Tears melt political
divide of 50 years
A tearful reunion of 200 family members yesterday highlighted
the emotional toll of the two Koreas' political division.
A North Korean plane landed in Seoul carrying 100 North
Koreans to see their relatives across the great divide
for the first time in half a century. A further 100 South
Koreans then boarded the plane to go to Pyongyang.
The contingent from the North seemed stunned that the
meeting was actually taking place. They walked into the
convention hall, where family members they had not seen
for 50 years sat waiting at numbered tables. Mothers,
fathers, sons and daughters wailed and screamed, some
with joy, some because their loved ones could not recognise
them. One woman fainted and was carried away on a stretcher.
A few took traditional herbal Korean medicine to guard
against sudden heart failure.
Lim Jae-Hyok, 66, stumbled upon his 91-year-old father
in a wheelchair. They had last seen each other when Mr
Lim was drafted into the North Korean army.
With tears flowing as his ailing father failed to recognise
him, Mr Lim screamed in anguish.
''Daddy, your grandsons in North Korea want to see you,
too. My heart is breaking. This might be my last bow,''
he said, as he hurled himself on to the floor and lay
''Father, father,'' 52-year-old Cho Kyong-jae cried,
kneeling in front of 78-year-old Cho Yong-gwan from North
''Oh, my son. I'm sorry. You've grown up nicely,'' said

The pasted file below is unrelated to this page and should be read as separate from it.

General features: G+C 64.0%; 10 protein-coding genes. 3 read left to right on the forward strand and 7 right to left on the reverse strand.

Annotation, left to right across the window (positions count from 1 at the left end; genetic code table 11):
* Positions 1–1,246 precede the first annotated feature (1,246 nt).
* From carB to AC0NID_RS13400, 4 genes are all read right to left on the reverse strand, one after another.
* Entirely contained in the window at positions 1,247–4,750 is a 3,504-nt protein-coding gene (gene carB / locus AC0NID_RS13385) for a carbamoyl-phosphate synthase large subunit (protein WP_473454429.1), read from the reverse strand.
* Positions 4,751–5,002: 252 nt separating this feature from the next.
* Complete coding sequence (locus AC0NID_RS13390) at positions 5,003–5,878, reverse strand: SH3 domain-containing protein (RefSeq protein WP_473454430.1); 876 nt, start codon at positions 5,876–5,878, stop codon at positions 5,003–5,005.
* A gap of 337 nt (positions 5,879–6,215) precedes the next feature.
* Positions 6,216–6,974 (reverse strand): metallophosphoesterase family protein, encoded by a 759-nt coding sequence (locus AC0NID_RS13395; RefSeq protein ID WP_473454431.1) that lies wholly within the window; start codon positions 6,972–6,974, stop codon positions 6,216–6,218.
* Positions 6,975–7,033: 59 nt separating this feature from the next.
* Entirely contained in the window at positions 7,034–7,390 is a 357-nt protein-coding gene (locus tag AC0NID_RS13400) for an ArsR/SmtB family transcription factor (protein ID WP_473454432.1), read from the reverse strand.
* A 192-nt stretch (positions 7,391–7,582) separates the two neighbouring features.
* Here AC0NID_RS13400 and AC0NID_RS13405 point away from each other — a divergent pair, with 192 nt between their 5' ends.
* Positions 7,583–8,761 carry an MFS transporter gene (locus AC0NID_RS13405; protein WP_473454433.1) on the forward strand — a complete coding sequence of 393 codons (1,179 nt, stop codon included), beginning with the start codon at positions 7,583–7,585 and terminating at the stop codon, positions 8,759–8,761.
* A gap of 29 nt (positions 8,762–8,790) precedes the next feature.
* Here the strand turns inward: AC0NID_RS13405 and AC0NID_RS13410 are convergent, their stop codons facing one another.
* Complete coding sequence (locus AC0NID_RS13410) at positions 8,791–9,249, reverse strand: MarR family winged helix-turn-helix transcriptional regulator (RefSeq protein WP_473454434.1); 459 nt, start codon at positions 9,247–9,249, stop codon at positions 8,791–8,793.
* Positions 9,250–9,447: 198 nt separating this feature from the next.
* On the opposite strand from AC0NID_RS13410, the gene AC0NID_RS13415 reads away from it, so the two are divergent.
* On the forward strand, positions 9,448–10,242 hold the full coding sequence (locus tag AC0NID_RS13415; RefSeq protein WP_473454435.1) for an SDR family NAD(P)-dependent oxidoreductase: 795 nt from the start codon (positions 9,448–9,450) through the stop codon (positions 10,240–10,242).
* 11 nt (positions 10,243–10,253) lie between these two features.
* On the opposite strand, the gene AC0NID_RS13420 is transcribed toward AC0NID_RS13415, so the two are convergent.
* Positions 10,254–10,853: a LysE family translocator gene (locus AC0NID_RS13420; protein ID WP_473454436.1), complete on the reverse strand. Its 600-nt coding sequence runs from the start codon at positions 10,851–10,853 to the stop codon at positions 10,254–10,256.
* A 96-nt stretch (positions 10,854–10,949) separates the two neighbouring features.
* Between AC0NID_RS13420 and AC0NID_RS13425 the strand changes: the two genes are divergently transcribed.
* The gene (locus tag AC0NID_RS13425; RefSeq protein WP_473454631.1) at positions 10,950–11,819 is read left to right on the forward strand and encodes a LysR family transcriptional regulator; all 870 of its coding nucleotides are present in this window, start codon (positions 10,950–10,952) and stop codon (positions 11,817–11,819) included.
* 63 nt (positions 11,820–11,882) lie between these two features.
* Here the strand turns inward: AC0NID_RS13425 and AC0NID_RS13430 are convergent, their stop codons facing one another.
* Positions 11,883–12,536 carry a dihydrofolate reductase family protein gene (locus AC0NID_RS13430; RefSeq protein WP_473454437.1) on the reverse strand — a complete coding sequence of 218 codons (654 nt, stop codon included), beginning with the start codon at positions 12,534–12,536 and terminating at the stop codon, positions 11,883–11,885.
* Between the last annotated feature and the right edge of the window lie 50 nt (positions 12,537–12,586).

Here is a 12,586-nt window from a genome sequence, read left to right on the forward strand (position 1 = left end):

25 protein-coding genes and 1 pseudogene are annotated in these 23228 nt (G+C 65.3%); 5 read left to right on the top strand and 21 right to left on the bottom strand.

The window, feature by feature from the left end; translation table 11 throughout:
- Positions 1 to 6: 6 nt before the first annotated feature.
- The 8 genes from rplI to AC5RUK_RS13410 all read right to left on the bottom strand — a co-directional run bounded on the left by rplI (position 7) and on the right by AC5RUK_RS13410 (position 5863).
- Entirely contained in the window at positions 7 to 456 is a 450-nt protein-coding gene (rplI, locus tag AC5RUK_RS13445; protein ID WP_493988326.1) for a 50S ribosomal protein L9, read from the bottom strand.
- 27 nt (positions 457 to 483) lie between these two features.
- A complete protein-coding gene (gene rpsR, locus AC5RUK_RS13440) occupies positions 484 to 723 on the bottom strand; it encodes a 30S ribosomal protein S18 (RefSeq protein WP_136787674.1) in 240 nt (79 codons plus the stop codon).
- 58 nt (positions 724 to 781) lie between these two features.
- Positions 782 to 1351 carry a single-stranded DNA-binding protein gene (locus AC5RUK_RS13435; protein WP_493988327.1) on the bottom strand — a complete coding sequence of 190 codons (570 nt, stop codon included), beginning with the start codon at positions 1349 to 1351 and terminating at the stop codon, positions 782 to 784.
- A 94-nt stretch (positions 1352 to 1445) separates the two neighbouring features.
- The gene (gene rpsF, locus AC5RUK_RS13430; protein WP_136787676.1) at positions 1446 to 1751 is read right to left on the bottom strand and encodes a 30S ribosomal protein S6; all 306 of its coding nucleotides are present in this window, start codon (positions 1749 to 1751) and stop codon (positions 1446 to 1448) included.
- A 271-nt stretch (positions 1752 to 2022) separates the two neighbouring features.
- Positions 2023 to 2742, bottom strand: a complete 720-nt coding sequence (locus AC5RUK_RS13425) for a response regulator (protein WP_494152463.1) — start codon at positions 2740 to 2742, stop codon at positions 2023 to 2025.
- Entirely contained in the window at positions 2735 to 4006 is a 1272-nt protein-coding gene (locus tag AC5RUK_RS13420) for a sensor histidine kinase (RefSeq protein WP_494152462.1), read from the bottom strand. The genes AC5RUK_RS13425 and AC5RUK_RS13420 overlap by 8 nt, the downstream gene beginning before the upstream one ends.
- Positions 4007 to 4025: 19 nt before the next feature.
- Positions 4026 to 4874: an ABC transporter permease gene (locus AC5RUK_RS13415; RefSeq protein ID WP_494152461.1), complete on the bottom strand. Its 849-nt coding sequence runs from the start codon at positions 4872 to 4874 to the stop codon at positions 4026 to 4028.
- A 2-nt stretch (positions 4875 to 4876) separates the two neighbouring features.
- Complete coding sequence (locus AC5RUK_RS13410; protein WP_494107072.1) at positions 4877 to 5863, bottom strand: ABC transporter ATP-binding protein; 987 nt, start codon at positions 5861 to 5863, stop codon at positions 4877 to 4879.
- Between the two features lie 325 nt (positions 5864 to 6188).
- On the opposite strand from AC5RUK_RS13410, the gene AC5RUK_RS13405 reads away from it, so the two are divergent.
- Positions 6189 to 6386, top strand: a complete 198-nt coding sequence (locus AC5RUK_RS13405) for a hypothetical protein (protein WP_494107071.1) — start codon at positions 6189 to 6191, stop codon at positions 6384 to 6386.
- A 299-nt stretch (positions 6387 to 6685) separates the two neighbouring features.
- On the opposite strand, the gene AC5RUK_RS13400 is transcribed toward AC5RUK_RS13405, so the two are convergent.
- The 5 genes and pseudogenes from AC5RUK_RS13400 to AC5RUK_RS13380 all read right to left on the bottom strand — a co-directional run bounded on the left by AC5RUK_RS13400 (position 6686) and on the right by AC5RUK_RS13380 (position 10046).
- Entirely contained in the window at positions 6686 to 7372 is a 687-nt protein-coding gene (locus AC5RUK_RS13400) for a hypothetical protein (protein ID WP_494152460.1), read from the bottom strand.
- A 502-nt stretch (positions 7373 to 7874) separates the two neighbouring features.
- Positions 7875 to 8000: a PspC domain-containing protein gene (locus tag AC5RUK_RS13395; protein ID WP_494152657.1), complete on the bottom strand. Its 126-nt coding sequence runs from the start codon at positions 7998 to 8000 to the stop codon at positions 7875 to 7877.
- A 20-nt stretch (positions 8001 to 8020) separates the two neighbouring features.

the elder Cho, a state-decorated scientist in the North
who was drafted into the communist army. His wife died
34 years ago, his son told him.
In contrast to the dramatic scenes at the convention
centre in Seoul, the reunion at the Koryo Hotel in Pyongyang
was more muted. Tears were shed, but the atmosphere was
somewhat constrained. After the initial greeting, a few
family members kept sobbing while some calmly swapped
''I never dreamed I would come back here in my life,''
said Han Jae-il as he stepped off the plane in Pyongyang,
a stroll away from where he was born 82 years ago.
The South Korean delegation chief, Chang Chung-shik,
said on arrival: ''I hope these reunions will not stop
as a one-time event and will continue so the day will
come when dispersed family members on the two sides can
go and come freely.''
When the 100 North Koreans arrived in Seoul, they moved
swiftly, neither pausing nor looking around at the long
line of spectators before jauntily boarding a fleet of
buses to the convention centre. The 94 men wore dark suits,
blue shirts and sported two official badges one on the
left jacket lapel featuring the founder of the Stalinist
state, Kim Il-sung, and the North Korean flag on the right.
The six women wore hanbok, traditional flowing dresses.
When Lim Jae-hyok, 66, met his 91-year-old father in
a wheelchair he burst out in anguish, thumping his chest,
throwing up his arms and bowing. ''My father, I am seeing
your face for the first time in 50 years. Our dear general
Kim Jong-il sent me here to let me see you before you
die,'' he said.
Mr Kim has reportedly agreed to two more family reunion
sessions later this year.
The reunions were the first since 1985, when 50 separated
family members from each side crossed the border.